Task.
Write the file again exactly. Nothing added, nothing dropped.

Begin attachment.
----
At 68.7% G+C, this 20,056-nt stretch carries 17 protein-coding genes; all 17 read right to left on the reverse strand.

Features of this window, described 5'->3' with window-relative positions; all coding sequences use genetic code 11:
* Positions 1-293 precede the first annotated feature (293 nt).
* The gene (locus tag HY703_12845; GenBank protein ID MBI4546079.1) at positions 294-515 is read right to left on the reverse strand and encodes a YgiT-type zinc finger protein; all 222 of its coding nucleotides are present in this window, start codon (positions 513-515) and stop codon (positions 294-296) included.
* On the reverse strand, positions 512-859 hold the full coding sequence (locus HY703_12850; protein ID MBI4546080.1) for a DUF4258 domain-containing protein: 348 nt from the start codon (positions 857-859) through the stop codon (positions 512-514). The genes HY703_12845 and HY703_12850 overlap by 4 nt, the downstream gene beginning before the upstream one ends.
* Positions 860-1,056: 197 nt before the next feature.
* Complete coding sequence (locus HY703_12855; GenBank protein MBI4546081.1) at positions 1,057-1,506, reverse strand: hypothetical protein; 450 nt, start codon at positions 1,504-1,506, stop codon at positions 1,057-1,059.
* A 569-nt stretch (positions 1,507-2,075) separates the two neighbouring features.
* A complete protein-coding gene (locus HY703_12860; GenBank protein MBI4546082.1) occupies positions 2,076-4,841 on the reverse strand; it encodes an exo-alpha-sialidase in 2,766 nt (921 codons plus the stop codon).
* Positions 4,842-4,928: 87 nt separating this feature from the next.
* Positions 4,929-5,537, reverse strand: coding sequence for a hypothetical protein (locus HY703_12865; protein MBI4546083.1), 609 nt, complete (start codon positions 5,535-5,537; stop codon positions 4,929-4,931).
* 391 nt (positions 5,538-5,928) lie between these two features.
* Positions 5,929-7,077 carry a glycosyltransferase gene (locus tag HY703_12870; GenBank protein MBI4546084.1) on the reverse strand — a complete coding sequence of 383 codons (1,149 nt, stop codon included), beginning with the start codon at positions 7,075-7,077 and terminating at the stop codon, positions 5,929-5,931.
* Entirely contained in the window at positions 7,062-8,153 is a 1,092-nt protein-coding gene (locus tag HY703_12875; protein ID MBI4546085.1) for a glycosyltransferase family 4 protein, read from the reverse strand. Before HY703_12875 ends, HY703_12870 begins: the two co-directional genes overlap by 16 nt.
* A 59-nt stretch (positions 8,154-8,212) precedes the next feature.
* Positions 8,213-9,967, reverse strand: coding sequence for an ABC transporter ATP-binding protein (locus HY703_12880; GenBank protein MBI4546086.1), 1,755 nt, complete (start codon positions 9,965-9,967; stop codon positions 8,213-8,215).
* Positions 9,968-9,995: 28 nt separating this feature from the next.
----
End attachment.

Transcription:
At 68.7% G+C, this 20,056-nt stretch carries 17 protein-coding genes; all 17 read right to left on the reverse strand.

Features of this window, described 5'->3' with window-relative positions; all coding sequences use genetic code 11:
* Positions 1-293 precede the first annotated feature (293 nt).
* The gene (locus tag HY703_12845; GenBank protein ID MBI4546079.1) at positions 294-515 is read right to left on the reverse strand and encodes a YgiT-type zinc finger protein; all 222 of its coding nucleotides are present in this window, start codon (positions 513-515) and stop codon (positions 294-296) included.
* On the reverse strand, positions 512-859 hold the full coding sequence (locus HY703_12850; protein ID MBI4546080.1) for a DUF4258 domain-containing protein: 348 nt from the start codon (positions 857-859) through the stop codon (positions 512-514). The genes HY703_12845 and HY703_12850 overlap by 4 nt, the downstream gene beginning before the upstream one ends.
* Positions 860-1,056: 197 nt before the next feature.
* Complete coding sequence (locus HY703_12855; GenBank protein MBI4546081.1) at positions 1,057-1,506, reverse strand: hypothetical protein; 450 nt, start codon at positions 1,504-1,506, stop codon at positions 1,057-1,059.
* A 569-nt stretch (positions 1,507-2,075) separates the two neighbouring features.
* A complete protein-coding gene (locus HY703_12860; GenBank protein MBI4546082.1) occupies positions 2,076-4,841 on the reverse strand; it encodes an exo-alpha-sialidase in 2,766 nt (921 codons plus the stop codon).
* Positions 4,842-4,928: 87 nt separating this feature from the next.
* Positions 4,929-5,537, reverse strand: coding sequence for a hypothetical protein (locus HY703_12865; protein MBI4546083.1), 609 nt, complete (start codon positions 5,535-5,537; stop codon positions 4,929-4,931).
* 391 nt (positions 5,538-5,928) lie between these two features.
* Positions 5,929-7,077 carry a glycosyltransferase gene (locus tag HY703_12870; GenBank protein MBI4546084.1) on the reverse strand — a complete coding sequence of 383 codons (1,149 nt, stop codon included), beginning with the start codon at positions 7,075-7,077 and terminating at the stop codon, positions 5,929-5,931.
* Entirely contained in the window at positions 7,062-8,153 is a 1,092-nt protein-coding gene (locus tag HY703_12875; protein ID MBI4546085.1) for a glycosyltransferase family 4 protein, read from the reverse strand. Before HY703_12875 ends, HY703_12870 begins: the two co-directional genes overlap by 16 nt.
* A 59-nt stretch (positions 8,154-8,212) precedes the next feature.
* Positions 8,213-9,967, reverse strand: coding sequence for an ABC transporter ATP-binding protein (locus HY703_12880; GenBank protein MBI4546086.1), 1,755 nt, complete (start codon positions 9,965-9,967; stop codon positions 8,213-8,215).
* Positions 9,968-9,995: 28 nt separating this feature from the next.